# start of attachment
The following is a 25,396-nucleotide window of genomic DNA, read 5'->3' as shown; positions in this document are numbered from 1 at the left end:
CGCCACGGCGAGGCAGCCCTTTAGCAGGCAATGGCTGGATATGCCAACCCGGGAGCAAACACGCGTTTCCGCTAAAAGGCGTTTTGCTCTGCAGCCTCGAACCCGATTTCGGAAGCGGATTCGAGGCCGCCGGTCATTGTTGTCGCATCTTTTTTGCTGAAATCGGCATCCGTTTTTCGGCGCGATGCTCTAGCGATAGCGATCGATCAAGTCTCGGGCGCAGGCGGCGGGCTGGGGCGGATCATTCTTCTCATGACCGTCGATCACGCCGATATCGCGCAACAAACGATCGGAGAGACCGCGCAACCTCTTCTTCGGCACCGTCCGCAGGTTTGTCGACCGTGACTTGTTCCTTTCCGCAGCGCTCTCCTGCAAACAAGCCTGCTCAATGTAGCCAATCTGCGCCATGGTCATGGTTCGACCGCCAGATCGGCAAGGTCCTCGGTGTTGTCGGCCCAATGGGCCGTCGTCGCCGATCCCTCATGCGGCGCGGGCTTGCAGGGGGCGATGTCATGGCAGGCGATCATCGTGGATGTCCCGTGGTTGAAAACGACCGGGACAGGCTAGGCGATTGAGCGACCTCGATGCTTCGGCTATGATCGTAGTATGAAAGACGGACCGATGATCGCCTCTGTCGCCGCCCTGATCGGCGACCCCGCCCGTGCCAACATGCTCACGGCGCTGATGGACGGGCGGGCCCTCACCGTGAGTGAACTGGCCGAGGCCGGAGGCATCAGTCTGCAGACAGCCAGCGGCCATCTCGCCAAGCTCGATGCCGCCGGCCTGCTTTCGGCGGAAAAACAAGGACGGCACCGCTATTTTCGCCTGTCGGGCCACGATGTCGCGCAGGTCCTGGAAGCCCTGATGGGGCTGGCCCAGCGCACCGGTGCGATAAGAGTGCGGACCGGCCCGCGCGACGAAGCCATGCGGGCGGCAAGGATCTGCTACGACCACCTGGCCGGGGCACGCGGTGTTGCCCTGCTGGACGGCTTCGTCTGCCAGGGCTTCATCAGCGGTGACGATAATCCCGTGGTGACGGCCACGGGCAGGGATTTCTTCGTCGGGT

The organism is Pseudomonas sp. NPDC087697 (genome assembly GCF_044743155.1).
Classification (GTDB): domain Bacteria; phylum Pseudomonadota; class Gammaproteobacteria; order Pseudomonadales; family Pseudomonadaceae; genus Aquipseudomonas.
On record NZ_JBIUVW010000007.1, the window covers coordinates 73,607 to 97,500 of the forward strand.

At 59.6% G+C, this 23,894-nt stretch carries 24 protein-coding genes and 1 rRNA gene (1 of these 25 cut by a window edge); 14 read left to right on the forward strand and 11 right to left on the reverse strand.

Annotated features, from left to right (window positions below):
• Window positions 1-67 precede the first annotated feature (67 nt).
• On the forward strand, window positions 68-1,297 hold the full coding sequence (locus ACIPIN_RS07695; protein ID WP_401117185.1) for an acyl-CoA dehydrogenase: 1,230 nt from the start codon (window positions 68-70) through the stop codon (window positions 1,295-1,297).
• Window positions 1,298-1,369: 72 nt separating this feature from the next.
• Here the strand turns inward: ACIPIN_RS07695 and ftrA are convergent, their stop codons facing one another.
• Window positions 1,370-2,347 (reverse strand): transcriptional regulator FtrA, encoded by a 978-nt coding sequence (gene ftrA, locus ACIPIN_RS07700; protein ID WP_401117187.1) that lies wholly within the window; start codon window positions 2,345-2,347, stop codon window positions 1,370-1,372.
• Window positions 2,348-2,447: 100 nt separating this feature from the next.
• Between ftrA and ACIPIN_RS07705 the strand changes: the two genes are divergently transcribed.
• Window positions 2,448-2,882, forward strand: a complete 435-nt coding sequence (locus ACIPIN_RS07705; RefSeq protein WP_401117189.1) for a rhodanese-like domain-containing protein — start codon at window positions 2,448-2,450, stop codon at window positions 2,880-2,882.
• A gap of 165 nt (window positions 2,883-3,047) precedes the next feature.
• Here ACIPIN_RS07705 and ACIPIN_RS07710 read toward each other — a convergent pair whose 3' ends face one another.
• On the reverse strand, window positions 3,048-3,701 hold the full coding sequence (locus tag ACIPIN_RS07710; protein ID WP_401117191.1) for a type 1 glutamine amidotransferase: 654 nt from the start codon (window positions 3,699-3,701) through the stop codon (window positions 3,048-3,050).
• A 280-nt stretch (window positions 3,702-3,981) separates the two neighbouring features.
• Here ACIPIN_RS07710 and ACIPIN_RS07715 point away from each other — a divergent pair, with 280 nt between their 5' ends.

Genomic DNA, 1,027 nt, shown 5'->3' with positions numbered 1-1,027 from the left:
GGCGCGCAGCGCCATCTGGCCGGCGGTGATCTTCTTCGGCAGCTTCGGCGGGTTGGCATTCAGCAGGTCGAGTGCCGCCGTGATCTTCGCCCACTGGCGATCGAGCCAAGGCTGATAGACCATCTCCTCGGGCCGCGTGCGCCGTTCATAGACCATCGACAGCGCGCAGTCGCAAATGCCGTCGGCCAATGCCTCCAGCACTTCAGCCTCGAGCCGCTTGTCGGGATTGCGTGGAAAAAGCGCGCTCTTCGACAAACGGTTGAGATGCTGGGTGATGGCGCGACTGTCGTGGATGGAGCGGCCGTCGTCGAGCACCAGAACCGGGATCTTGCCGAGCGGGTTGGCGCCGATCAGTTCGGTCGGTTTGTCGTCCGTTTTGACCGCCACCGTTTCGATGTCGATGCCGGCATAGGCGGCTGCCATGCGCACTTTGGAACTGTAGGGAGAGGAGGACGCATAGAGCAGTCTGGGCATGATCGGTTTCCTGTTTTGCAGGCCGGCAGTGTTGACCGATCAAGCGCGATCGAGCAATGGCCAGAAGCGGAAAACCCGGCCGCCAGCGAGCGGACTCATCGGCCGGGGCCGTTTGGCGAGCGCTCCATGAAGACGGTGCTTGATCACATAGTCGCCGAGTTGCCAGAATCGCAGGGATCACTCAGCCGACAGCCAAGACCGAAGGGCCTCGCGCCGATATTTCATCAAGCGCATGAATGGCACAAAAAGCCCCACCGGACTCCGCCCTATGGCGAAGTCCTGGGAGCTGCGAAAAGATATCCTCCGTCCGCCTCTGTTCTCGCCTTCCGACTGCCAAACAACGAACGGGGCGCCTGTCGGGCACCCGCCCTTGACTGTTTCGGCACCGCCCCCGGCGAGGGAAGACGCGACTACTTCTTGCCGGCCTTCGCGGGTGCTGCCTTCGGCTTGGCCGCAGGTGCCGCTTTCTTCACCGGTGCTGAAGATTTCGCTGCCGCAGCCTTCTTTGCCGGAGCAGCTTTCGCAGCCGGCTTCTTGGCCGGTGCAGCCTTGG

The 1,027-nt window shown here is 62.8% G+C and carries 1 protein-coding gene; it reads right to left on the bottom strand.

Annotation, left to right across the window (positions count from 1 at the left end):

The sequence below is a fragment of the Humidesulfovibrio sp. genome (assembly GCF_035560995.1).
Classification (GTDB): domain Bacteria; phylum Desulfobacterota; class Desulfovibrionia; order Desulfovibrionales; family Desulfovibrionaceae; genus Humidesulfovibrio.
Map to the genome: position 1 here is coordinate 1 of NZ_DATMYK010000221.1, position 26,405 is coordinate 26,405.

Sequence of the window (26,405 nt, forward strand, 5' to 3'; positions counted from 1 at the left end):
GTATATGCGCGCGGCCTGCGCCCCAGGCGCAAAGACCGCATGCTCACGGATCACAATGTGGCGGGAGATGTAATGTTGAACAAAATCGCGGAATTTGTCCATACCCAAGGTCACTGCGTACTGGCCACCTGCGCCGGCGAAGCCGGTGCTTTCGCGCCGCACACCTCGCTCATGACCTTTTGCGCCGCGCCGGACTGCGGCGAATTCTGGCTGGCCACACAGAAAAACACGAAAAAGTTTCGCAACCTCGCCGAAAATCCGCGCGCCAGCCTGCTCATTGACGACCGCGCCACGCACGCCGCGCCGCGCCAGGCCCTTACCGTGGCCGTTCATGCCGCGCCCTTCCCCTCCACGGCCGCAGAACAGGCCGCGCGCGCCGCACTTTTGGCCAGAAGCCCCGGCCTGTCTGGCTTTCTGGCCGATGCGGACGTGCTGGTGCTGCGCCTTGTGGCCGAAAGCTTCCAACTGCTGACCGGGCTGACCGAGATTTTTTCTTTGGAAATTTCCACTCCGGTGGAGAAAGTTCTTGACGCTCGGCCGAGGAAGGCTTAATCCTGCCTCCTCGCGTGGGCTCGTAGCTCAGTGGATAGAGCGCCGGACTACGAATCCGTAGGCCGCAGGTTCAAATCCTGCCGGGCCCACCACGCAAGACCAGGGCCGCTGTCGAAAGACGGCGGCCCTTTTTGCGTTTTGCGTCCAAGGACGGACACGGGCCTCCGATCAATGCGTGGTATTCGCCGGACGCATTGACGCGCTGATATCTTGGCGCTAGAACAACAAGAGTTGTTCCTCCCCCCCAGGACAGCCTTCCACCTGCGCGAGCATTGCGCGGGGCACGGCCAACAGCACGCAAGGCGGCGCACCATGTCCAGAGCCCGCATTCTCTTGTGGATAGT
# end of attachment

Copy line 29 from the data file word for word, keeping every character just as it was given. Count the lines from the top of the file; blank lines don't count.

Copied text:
GTATATGCGCGCGGCCTGCGCCCCAGGCGCAAAGACCGCATGCTCACGGATCACAATGTGGCGGGAGATGTAATGTTGAACAAAATCGCGGAATTTGTCCATACCCAAGGTCACTGCGTACTGGCCACCTGCGCCGGCGAAGCCGGTGCTTTCGCGCCGCACACCTCGCTCATGACCTTTTGCGCCGCGCCGGACTGCGGCGAATTCTGGCTGGCCACACAGAAAAACACGAAAAAGTTTCGCAACCTCGCCGAAAATCCGCGCGCCAGCCTGCTCATTGACGACCGCGCCACGCACGCCGCGCCGCGCCAGGCCCTTACCGTGGCCGTTCATGCCGCGCCCTTCCCCTCCACGGCCGCAGAACAGGCCGCGCGCGCCGCACTTTTGGCCAGAAGCCCCGGCCTGTCTGGCTTTCTGGCCGATGCGGACGTGCTGGTGCTGCGCCTTGTGGCCGAAAGCTTCCAACTGCTGACCGGGCTGACCGAGATTTTTTCTTTGGAAATTTCCACTCCGGTGGAGAAAGTTCTTGACGCTCGGCCGAGGAAGGCTTAATCCTGCCTCCTCGCGTGGGCTCGTAGCTCAGTGGATAGAGCGCCGGACTACGAATCCGTAGGCCGCAGGTTCAAATCCTGCCGGGCCCACCACGCAAGACCAGGGCCGCTGTCGAAAGACGGCGGCCCTTTTTGCGTTTTGCGTCCAAGGACGGACACGGGCCTCCGATCAATGCGTGGTATTCGCCGGACGCATTGACGCGCTGATATCTTGGCGCTAGAACAACAAGAGTTGTTCCTCCCCCCCAGGACAGCCTTCCACCTGCGCGAGCATTGCGCGGGGCACGGCCAACAGCACGCAAGGCGGCGCACCATGTCCAGAGCCCGCATTCTCTTGTGGATAGT